About five years ago, when the faculty at the University of Rochester went looking for more office space, staff members opened a closet and found not brooms and mops, but a gorilla skeleton, a Narwhal tusk, a poorly taxidermied beaver, a rare tuatara suspended in alcohol, and more than 300 skeletons.
These unusual finds were once part of a great, apparently forgotten natural history museum.
In the 19th century, the university housed one of the most important natural history museums in the country. Its patron was a Rochester local, professor Henry A. Ward of Ward’s Natural Science Establishment, the premiere supplier of natural history museums.
While Ward and his partner Edwin Howell began in mineralogy, Ward is best known for the skeletons and the taxidermy that were sold to educational institutions around the world. He supplied specimens to the big sites like the Smithsonian, the American Museum in New York, the Field Museum in Chicago, and the Academy of Natural Sciences in Philadelphia.
But Ward’s specialty was setting up whole museums—or cabinets—for universities and other educational institutions like Vassar College, Wesleyan University, and the University of Virginia.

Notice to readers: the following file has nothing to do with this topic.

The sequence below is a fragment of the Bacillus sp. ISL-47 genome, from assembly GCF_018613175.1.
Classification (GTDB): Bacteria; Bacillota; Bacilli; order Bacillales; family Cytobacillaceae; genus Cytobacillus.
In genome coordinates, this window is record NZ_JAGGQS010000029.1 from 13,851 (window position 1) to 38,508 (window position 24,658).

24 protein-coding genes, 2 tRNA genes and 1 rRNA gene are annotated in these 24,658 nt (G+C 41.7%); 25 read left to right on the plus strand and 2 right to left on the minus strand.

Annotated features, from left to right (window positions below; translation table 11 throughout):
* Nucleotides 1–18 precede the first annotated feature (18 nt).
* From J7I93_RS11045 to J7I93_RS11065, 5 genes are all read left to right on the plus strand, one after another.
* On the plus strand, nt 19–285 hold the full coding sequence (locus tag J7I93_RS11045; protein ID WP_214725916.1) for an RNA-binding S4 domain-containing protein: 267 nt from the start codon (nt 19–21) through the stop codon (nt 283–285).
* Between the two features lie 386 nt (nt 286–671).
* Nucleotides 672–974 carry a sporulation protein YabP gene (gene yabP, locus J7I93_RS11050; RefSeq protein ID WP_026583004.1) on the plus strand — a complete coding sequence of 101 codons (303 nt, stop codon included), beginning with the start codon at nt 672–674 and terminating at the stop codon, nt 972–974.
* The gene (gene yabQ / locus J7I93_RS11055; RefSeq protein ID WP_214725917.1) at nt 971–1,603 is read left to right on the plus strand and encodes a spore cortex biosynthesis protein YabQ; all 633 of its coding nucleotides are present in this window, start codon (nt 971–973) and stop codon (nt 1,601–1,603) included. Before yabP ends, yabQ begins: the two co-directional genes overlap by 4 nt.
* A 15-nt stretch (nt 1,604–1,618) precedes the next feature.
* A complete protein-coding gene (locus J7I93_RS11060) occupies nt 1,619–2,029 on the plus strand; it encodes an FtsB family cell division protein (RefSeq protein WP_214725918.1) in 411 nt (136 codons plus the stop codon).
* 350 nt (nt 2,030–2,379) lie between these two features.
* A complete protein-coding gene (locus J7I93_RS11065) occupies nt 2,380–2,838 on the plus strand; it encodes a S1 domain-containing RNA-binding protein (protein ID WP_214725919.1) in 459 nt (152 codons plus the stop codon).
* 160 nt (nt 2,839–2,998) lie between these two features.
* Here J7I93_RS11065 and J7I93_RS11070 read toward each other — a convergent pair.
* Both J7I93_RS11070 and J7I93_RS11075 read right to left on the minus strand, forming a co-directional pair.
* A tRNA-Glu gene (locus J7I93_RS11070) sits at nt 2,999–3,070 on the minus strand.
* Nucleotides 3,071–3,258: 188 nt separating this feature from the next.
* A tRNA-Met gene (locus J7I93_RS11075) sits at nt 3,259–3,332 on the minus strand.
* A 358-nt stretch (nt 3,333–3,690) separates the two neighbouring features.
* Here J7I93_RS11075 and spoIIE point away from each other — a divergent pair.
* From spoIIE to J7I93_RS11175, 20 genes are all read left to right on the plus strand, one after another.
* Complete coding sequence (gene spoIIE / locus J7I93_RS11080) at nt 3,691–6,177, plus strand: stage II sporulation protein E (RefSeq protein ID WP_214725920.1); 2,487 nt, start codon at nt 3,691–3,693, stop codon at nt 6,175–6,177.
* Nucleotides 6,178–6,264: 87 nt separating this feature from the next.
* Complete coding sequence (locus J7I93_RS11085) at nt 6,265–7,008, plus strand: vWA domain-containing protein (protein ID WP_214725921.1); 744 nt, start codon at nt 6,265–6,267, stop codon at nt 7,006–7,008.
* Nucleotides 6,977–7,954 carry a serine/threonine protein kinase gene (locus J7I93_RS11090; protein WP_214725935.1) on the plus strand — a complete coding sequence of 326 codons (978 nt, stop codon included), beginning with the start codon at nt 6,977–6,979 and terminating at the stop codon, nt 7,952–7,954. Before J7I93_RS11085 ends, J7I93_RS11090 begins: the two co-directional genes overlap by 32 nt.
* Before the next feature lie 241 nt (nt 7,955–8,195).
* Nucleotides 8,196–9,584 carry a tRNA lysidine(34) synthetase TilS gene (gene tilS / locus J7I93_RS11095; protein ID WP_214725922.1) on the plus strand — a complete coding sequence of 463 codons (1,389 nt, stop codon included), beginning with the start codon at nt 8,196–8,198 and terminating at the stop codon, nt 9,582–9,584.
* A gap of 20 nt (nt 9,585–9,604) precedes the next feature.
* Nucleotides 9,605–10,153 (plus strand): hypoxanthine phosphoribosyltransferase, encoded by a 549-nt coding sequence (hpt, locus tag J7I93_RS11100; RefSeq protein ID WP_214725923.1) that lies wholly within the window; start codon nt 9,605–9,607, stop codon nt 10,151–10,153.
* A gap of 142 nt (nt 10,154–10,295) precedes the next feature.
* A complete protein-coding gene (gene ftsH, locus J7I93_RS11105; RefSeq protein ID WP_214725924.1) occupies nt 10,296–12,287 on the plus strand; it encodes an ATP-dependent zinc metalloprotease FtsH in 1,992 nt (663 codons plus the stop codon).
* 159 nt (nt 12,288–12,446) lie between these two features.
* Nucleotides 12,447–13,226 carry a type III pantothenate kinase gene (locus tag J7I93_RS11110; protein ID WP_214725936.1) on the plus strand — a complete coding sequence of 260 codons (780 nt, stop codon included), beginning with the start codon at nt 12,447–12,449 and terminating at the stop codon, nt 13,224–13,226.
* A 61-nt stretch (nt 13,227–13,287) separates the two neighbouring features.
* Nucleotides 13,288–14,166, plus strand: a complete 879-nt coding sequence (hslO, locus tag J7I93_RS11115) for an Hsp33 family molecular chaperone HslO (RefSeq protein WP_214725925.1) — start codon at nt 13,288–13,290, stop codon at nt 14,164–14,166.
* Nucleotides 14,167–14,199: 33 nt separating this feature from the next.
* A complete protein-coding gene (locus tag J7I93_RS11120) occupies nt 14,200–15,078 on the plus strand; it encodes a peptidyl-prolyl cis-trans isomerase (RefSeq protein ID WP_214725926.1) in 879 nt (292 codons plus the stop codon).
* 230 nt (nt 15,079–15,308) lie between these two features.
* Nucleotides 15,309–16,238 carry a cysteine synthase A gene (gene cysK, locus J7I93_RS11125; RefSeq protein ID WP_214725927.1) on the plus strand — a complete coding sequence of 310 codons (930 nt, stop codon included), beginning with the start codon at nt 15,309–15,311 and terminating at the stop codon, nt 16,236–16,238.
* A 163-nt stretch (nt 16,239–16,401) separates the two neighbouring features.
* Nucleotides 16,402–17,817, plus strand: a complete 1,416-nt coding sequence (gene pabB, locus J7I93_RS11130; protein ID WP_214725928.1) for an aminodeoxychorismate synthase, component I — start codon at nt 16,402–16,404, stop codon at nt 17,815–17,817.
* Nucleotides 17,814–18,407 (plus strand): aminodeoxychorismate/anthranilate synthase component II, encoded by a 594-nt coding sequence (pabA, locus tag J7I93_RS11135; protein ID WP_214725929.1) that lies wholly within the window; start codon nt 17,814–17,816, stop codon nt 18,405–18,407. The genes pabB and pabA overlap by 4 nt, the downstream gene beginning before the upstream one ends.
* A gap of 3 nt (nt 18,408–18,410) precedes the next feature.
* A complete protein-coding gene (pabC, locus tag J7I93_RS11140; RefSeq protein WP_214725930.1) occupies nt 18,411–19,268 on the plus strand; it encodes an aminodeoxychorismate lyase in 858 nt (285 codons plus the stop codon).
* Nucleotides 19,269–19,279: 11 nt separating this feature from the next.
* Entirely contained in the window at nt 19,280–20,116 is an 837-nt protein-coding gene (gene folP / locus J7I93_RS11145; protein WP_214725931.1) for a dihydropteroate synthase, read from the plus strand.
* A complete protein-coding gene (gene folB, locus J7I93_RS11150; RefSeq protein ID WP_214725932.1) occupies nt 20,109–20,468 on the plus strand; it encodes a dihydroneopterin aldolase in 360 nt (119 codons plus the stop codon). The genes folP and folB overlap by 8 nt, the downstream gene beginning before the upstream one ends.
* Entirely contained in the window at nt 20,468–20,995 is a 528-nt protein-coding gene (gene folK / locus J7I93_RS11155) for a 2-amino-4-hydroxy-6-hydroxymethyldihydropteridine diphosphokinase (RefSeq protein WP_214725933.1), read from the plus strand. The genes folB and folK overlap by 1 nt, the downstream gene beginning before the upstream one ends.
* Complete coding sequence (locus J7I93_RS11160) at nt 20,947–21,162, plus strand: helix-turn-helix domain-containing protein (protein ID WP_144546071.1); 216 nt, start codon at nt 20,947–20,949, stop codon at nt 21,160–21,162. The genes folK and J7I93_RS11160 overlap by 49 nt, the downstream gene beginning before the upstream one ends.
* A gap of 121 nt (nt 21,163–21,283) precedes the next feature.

Most of those museums closed sometime between the 1950s and 1970s. Once, the natural history museum was an instrument of scientific investigation, but with the rise of biology labs and experiments in chemistry and physics, these museums increasingly fell by the wayside. Their obsolete collections were tucked away in closets for decades, but today they are being rediscovered by scientists, historians, and artists alike.
The University of Rochester has a special place in this history. By 1879, only Harvard and the Smithsonian had larger collections than the university. But by the 1960s, the museum was closed and the Rochester collection was stored in a closet in Hutchison Hall. Thanks to Bob Minckley, Melissa Mead, and others, a portion of the once-forgotten collection is on display on the second floor of Hutchison Hall. It has been cataloged, some of it has been 3-D scanned, and still more is waiting to be researched through the Ward archives that are held in the Rush Rhees library.
Know Before You Go
Hutchison Hall is on the campus of the University of Rochester. The displays are in a hallway on the second floor.